Lawsuit filed to block Texas abortion law
The lawsuit seeks to strike down new requirements that doctors who perform abortions have admitting privileges at a nearby hospital and that all abortions must take place in surgical centers, rather than allowing women to take abortion medication at home
The Washington Post
More than a dozen abortion providers filed a federal lawsuit Friday in Texas challenging parts of the state’s anti-abortion law, which limits access to surgical and medication abortions in the state.
The lawsuit seeks to strike down new requirements that doctors who perform abortions must have admitting privileges at a hospital within 30 miles of the clinic where the procedure is performed and that all abortions must take place in surgical centers, rather than allowing women to take abortion medication at home. The plaintiffs argue that the restrictions impose an unconstitutional burden on a woman’s right to terminate a pregnancy.
The lawsuit says the requirements, due to take effect Oct. 29, would end abortion services in more than one-third of the state’s licensed facilities and would eliminate services altogether in Fort Worth and five other cities: Harlingen, Killeen, Lubbock, McAllen and Waco.
Noting that “at least 1 in 12 women will have to travel more than 100 miles to obtain abortion care” if the law goes into effect, the lawsuit adds: “These requirements, individually and taken together, violate the constitutional rights guaranteed to both Plaintiffs and their patients by the Fourteenth Amendment to the United States Constitution.”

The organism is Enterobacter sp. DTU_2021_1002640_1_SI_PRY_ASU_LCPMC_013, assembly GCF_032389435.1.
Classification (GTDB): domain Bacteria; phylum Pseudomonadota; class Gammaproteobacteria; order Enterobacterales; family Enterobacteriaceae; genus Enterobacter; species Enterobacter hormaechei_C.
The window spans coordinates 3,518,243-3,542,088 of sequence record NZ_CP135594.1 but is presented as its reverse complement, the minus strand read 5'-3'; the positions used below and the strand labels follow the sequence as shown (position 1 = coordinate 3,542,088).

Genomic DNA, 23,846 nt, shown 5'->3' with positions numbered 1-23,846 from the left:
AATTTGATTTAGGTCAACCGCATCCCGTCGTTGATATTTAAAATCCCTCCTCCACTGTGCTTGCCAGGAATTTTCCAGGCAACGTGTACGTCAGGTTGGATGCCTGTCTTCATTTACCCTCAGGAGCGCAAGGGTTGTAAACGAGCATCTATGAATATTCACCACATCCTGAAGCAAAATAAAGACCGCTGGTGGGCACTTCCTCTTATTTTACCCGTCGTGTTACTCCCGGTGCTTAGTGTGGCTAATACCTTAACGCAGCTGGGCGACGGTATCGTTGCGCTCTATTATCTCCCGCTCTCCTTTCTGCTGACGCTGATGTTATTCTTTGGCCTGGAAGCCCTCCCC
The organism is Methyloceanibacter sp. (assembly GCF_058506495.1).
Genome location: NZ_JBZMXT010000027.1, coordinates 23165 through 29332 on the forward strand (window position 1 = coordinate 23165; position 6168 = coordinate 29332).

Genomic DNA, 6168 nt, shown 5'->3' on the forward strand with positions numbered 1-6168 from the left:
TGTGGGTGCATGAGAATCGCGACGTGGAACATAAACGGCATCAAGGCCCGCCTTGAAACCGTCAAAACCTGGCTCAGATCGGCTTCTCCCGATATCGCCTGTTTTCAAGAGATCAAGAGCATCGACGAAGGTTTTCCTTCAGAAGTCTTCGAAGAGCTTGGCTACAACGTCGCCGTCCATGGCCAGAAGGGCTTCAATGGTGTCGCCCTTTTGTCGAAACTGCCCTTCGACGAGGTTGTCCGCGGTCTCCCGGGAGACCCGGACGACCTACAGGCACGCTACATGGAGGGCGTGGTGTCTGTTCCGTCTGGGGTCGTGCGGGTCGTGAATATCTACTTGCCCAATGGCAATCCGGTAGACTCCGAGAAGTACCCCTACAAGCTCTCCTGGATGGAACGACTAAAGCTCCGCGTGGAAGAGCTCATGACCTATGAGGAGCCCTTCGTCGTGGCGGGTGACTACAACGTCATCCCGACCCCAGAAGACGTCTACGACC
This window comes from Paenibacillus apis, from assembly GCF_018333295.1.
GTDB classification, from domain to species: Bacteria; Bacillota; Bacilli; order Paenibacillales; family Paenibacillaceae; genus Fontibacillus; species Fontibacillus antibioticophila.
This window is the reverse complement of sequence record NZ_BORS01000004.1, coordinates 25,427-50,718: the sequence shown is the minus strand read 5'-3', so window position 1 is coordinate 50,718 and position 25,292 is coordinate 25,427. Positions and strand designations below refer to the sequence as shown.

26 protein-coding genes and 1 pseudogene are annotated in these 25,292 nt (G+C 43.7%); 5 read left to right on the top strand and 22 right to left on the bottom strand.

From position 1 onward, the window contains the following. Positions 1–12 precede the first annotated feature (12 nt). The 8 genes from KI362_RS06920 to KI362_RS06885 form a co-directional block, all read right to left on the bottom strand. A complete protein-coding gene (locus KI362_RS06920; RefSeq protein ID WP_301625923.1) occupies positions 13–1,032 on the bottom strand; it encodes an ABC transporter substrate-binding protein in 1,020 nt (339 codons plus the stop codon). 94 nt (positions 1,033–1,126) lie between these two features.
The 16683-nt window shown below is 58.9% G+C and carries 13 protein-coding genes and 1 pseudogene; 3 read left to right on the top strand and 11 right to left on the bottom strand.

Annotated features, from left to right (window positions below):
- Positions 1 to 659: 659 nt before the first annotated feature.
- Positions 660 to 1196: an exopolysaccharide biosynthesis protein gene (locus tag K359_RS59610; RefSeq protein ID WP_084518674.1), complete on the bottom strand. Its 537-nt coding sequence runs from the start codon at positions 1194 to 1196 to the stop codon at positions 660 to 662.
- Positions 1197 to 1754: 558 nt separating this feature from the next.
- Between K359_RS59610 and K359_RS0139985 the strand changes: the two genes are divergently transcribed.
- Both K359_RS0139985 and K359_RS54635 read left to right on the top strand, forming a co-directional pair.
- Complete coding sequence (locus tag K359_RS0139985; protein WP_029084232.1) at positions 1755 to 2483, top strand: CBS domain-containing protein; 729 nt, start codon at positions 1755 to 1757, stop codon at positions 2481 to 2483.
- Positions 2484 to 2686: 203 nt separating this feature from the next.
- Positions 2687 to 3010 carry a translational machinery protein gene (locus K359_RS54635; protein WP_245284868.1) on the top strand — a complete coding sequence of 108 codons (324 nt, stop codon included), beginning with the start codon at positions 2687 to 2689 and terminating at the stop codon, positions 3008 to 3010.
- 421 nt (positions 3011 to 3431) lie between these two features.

The challenge was filed by the American Civil Liberties Union (ACLU), the ACLU of Texas, Planned Parenthood Federation of America, the Center for Reproductive Rights, and the Texas-based law firm George Brothers Kincaid & Horton.
The suit was filed in the U.S. District Court for the Western District of Texas, in Austin. The goal is to obtain a preliminary injunction to prevent the two measures from taking effect.
The lawsuit does not challenge another provision in the law banning abortions after 20 weeks, which has broader public support than other restrictions. That restriction is under litigation in federal court in Arizona and state court in Georgia.
“We are challenging the things that have the most drastic effect, the quickest,” Jennifer Dalven, who directs the ACLU’s Reproductive Freedom Project, said in an interview, adding that the admitting-privileges requirement alone could close one-third of Texas’ 36 abortion clinics.
Elizabeth Graham, executive director of Texas Right to Life, said: “The abortion industry is signaling some major losses” by not challenging the 20-week ban.
The fight over Texas’ abortion law garnered widespread attention this summer, when state Sen. Wendy Davis, a Democrat, waged a lengthy filibuster that temporarily blocked the bill’s passage. She failed from keeping the proposal from becoming law, but that fight is laying the groundwork for a gubernatorial bid in Texas, which she said she plans to formally launch Oct. 3.